In Part A of Table II there is disclosed examples in which two adjacent bases are modified, resulting in sequences which have a greater potential for forming Z-DNA.
The following Examples 11-13 refer to Part A of Table II.
Two transitions are made: Residue A6 is converted to G6, while residue T7 is converted to C7. This results in replacement of a CA and a TG dinucleotide by two CG dinucleotides and gives to sequence ZA a greater potential for forming Z-DNA. It also introduces two new CG sequences which can be methylated and as such can increase even further the potential for forming Z-DNA.
This involves one transition and one transversion. In sequence ZB, residue G6' is changed to C6, and A7' is changed to G7'. This results in enhancing the potential for sequence ZB to form Z-DNA by correcting the nucleotide which is out of alternation and by increasing the number of CG base pairs in the Z-forming segment.
This adds the insertion of a CA sequence between the 3' and 4' positions of sequence ZB which increases the total length of the Z-DNA-forming segment to 10 base pairs with 1 nucleotide out of alternation.
Part B of Table II discloses the way in which two changes in adjacent nucleotides can decrease the potential for forming Z-DNA.
The following Examples 14-17 refer to Part B of Table II.
Two transitions are put in place, one in which the residue C1 is changed to T1 and G2 is changed to A2. This produces a ZA segment with a TA dinucleotide instead of the CG sequence with a corresponding reduction in the Z-DNA-forming potential.
This introduces a transversion of C5 to A5; while in position 4, G4 is changed at A4. This results in a ZA sequence in which one residue is now out of alternation and a TG dinucleotide has been changed to a TA dinucleotide. This also produces a lowering in the potential for forming Z-DNA.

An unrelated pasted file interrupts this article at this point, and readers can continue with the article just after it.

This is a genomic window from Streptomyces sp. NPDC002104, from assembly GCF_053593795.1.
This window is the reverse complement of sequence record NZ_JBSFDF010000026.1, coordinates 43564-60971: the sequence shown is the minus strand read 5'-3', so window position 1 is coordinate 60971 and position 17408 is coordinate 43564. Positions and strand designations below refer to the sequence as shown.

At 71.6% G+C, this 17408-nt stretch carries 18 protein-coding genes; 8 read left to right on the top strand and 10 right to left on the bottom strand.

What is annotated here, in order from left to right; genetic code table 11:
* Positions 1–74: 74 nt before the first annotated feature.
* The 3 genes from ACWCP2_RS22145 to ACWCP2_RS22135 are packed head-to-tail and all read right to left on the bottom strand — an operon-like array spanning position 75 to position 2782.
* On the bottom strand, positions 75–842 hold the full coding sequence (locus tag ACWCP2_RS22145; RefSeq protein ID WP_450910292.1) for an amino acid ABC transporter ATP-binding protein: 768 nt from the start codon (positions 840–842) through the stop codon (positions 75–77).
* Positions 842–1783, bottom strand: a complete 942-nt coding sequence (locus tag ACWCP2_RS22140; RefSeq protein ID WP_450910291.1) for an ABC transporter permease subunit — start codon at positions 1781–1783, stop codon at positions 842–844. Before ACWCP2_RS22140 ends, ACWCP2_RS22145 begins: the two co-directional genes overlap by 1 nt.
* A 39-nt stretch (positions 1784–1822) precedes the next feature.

Two transversions have significantly decreased the ease with which ZA may form Z-DNA. Residue C5 is changed to A5, and residue G4 is changed to C4. This results in the introduction of two nucleotides, both of which are out of alternation, thereby producing significantly shorter segments of reduced capability to form Z-DNA on either side.
Residues G4 and C5 are deleted, thereby reducing the 9-base-pair segment of sequence ZA to a 7-base-pair segment which still maintains alternating purines and pyrimidines but has a significantly reduced length of Z-DNA-forming sequence.
Larger changes can be made in nucleotide sequence which will modify the extent to which Z-DNA can be formed. For example, a transcriptional enhancer can be made by inserting into a given segment of DNA a 9-base-pair sequence such as the sequence found in segment ZA of Table I. Z-DNA segments found in a variety of enhancers vary in length from 5 to 15 base pairs. Thus, a Z-DNA segment of this size can be inserted at a given position such that it may be about 40 to about 80 base pairs removed from another Z-DNA segment which is already in the gene. This would generate the basic structural feature of a transcriptional enhancer.
Alternatively, it is possible to sharply diminish the likelihood of transcriptional enhancement by deleting an entire 5- to 15-base-pair segment which has the potential for forming Z-DNA.
Even larger changes in nucleotide sequence can be carried out through the insertion of bigger segments of Z-DNA. One can insert or delete the entire sequence of transcriptional enhancers which range in size from 50 to 150 nucleotides in length. For example, a segment of DNA has been naturally inserted into the locus of the mouse oncogene c-mos which resulted in c-mos activation. The new sequence is a Z-DNA-forming sequence of the following type: The ZA sequence GCACATGCGCA is separated by an intervening sequence of 55 base pairs which is then followed by a second sequence (ZB) of ATGTG ,uns/G/ GCGCG. This entire segment of 77 nucleotides can be placed in the vicinity of the promoter of a particular gene, e.g., human growth hormone, and it would have the effect of substantially enhancing the transcriptional activity of this gene.